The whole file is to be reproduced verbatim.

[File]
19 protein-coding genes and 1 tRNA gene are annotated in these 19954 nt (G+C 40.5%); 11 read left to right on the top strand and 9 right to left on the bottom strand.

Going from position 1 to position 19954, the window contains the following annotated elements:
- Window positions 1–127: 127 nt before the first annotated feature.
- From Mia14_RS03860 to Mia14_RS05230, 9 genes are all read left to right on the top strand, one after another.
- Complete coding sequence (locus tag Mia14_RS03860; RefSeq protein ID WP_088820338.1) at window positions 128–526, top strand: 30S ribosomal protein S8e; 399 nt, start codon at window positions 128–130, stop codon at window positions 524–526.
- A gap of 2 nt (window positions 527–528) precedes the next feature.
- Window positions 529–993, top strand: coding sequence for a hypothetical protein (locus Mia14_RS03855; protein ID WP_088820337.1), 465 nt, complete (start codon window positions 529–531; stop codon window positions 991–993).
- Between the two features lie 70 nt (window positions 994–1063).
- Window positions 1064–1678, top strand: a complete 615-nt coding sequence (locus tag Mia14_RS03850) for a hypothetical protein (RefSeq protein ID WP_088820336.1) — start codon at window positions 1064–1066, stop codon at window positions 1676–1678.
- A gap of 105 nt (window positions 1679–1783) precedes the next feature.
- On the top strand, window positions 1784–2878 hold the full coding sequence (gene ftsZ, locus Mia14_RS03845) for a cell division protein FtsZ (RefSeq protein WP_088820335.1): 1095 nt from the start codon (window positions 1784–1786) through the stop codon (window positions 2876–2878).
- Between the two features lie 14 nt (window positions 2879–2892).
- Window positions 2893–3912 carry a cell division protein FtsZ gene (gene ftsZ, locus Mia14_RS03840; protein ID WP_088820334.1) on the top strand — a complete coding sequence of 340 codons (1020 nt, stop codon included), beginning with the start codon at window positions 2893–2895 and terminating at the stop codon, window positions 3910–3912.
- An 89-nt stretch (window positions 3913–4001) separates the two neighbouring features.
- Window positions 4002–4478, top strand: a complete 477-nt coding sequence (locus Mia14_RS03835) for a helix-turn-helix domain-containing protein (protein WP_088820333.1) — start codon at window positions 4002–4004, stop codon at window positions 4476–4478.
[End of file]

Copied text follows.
19 protein-coding genes and 1 tRNA gene are annotated in these 19954 nt (G+C 40.5%); 11 read left to right on the top strand and 9 right to left on the bottom strand.

Going from position 1 to position 19954, the window contains the following annotated elements:
- Window positions 1–127: 127 nt before the first annotated feature.
- From Mia14_RS03860 to Mia14_RS05230, 9 genes are all read left to right on the top strand, one after another.
- Complete coding sequence (locus tag Mia14_RS03860; RefSeq protein ID WP_088820338.1) at window positions 128–526, top strand: 30S ribosomal protein S8e; 399 nt, start codon at window positions 128–130, stop codon at window positions 524–526.
- A gap of 2 nt (window positions 527–528) precedes the next feature.
- Window positions 529–993, top strand: coding sequence for a hypothetical protein (locus Mia14_RS03855; protein ID WP_088820337.1), 465 nt, complete (start codon window positions 529–531; stop codon window positions 991–993).
- Between the two features lie 70 nt (window positions 994–1063).
- Window positions 1064–1678, top strand: a complete 615-nt coding sequence (locus tag Mia14_RS03850) for a hypothetical protein (RefSeq protein ID WP_088820336.1) — start codon at window positions 1064–1066, stop codon at window positions 1676–1678.
- A gap of 105 nt (window positions 1679–1783) precedes the next feature.
- On the top strand, window positions 1784–2878 hold the full coding sequence (gene ftsZ, locus Mia14_RS03845) for a cell division protein FtsZ (RefSeq protein WP_088820335.1): 1095 nt from the start codon (window positions 1784–1786) through the stop codon (window positions 2876–2878).
- Between the two features lie 14 nt (window positions 2879–2892).
- Window positions 2893–3912 carry a cell division protein FtsZ gene (gene ftsZ, locus Mia14_RS03840; protein ID WP_088820334.1) on the top strand — a complete coding sequence of 340 codons (1020 nt, stop codon included), beginning with the start codon at window positions 2893–2895 and terminating at the stop codon, window positions 3910–3912.
- An 89-nt stretch (window positions 3913–4001) separates the two neighbouring features.
- Window positions 4002–4478, top strand: a complete 477-nt coding sequence (locus Mia14_RS03835) for a helix-turn-helix domain-containing protein (protein WP_088820333.1) — start codon at window positions 4002–4004, stop codon at window positions 4476–4478.